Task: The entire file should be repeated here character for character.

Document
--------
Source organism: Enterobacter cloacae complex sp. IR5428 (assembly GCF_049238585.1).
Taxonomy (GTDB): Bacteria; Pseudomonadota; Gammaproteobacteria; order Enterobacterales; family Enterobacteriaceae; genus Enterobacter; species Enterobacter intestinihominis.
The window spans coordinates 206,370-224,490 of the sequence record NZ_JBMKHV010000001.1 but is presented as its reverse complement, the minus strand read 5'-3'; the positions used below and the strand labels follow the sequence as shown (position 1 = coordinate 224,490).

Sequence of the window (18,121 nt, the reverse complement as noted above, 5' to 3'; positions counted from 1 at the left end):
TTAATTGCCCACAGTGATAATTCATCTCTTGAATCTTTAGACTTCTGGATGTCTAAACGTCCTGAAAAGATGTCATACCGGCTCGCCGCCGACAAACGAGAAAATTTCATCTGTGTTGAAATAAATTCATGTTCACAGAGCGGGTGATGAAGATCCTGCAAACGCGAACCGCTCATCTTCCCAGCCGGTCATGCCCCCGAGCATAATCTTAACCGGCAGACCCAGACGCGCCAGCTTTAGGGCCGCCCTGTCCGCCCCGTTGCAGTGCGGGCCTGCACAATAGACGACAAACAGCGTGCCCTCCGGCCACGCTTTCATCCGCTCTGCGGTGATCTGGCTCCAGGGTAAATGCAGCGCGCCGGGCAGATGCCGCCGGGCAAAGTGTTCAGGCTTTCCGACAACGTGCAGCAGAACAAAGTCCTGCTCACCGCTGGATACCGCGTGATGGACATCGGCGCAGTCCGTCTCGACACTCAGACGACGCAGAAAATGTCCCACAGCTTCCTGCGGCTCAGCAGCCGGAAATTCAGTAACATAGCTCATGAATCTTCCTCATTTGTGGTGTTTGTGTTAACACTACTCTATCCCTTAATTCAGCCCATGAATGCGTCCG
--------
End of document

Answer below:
Source organism: Enterobacter cloacae complex sp. IR5428 (assembly GCF_049238585.1).
Taxonomy (GTDB): Bacteria; Pseudomonadota; Gammaproteobacteria; order Enterobacterales; family Enterobacteriaceae; genus Enterobacter; species Enterobacter intestinihominis.
The window spans coordinates 206,370-224,490 of the sequence record NZ_JBMKHV010000001.1 but is presented as its reverse complement, the minus strand read 5'-3'; the positions used below and the strand labels follow the sequence as shown (position 1 = coordinate 224,490).

Sequence of the window (18,121 nt, the reverse complement as noted above, 5' to 3'; positions counted from 1 at the left end):
TTAATTGCCCACAGTGATAATTCATCTCTTGAATCTTTAGACTTCTGGATGTCTAAACGTCCTGAAAAGATGTCATACCGGCTCGCCGCCGACAAACGAGAAAATTTCATCTGTGTTGAAATAAATTCATGTTCACAGAGCGGGTGATGAAGATCCTGCAAACGCGAACCGCTCATCTTCCCAGCCGGTCATGCCCCCGAGCATAATCTTAACCGGCAGACCCAGACGCGCCAGCTTTAGGGCCGCCCTGTCCGCCCCGTTGCAGTGCGGGCCTGCACAATAGACGACAAACAGCGTGCCCTCCGGCCACGCTTTCATCCGCTCTGCGGTGATCTGGCTCCAGGGTAAATGCAGCGCGCCGGGCAGATGCCGCCGGGCAAAGTGTTCAGGCTTTCCGACAACGTGCAGCAGAACAAAGTCCTGCTCACCGCTGGATACCGCGTGATGGACATCGGCGCAGTCCGTCTCGACACTCAGACGACGCAGAAAATGTCCCACAGCTTCCTGCGGCTCAGCAGCCGGAAATTCAGTAACATAGCTCATGAATCTTCCTCATTTGTGGTGTTTGTGTTAACACTACTCTATCCCTTAATTCAGCCCATGAATGCGTCCG